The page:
By Lev Levine, Product Director, CO2 & Energy Management, ZF Group
Environment, sustainability, and governance (ESG) is a big focus for consumers, businesses, and governments to the extent that corporate sales, profits, access to investor capital, and ability to retain top talent depend on the company’s ability to measure and reduce their CO2 footprint. Regulations also play a big role in creating a risk of the high cost of incompliance.
Mobility assets are a major source of carbon footprint, typically generating 10% to 90% of the company emissions, depending on the industry. These include not only company fleets but also the upstream and downstream supply chain, travel, and employee commute.
How to enable the transition to sustainable mobility in a business environment? How to implement this transition in an economically feasible fashion?
To answer these questions, companies commonly need to look at three domains:
(1) accelerating the adoption of digital technologies, (2) building an open “carbon” ecosystem coverage, and (3) leveraging new business models. This article will focus mainly on the technology aspect of sustainable mobility transitions.
In modern vehicles, all the systems, e.g., powertrains, suspensions, electronics, and safety, generate high volumes of data from sensors and ECUs. These data can be extracted from the vehicle systems given data privacy permissions. Vehicles have high-capacity data processing and data storage capabilities, that can be used to aggregate and preprocess the data in-vehicle and deliver edge applications. Vehicle data and metadata can also be communicated to and from the Cloud for big data applications.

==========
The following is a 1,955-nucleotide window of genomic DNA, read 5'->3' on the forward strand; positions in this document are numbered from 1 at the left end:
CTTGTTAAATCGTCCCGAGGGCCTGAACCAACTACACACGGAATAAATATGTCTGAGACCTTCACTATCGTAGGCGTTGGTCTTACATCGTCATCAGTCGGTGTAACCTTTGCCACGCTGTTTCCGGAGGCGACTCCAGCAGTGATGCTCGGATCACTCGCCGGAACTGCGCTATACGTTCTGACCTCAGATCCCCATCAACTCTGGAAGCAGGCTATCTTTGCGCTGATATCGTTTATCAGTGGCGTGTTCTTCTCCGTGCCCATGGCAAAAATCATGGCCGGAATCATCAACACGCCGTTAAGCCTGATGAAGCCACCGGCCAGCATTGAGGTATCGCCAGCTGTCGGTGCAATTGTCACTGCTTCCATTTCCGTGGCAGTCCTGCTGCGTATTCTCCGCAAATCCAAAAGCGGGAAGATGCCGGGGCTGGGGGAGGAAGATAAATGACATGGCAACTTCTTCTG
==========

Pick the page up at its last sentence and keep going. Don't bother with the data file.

There are multiple ecosystem data sources that are particularly important for sustainability management, such as supply chain operators, power grid companies, EV infrastructure operators, fueling operators, local governments, and parking operators, to name a few.
With all the IoT data potentially available come a few challenges. First, robust data protection and consent management processes compliant with GDPR should be in place to enable drivers to securely share their vehicle and behavior data. Another issue is related to data quality: the inconsistencies in dimensions and frequency of data across OEMs make it difficult to perform the analyses. Also, the connectivity and data transport vary from OEM to OEM: some OEMs support API integrations, but limit the usage of third-party HW, while others do the opposite. Finally, integrating the ecosystem partners can be costly and technically challenging, especially in an environment of missing or multiple communication protocols and data standards. It’s important to map the relevant data points (features) to the sustainability targets (labels) and build the data pipeline that can normalize, protect, and ingest the data across a variety of mobility assets.
The next step is to understand which types of operational and business insights can be extracted from the data to generate sustainable outcomes?
There are five fundamental decisions that could be made to manage sustainable mobility: (1) fleets electrification decisions, (2) Electric charging decisions, (3) Driver behavior decisions, (4) Vehicle system technology decisions, and (5) Travel decisions.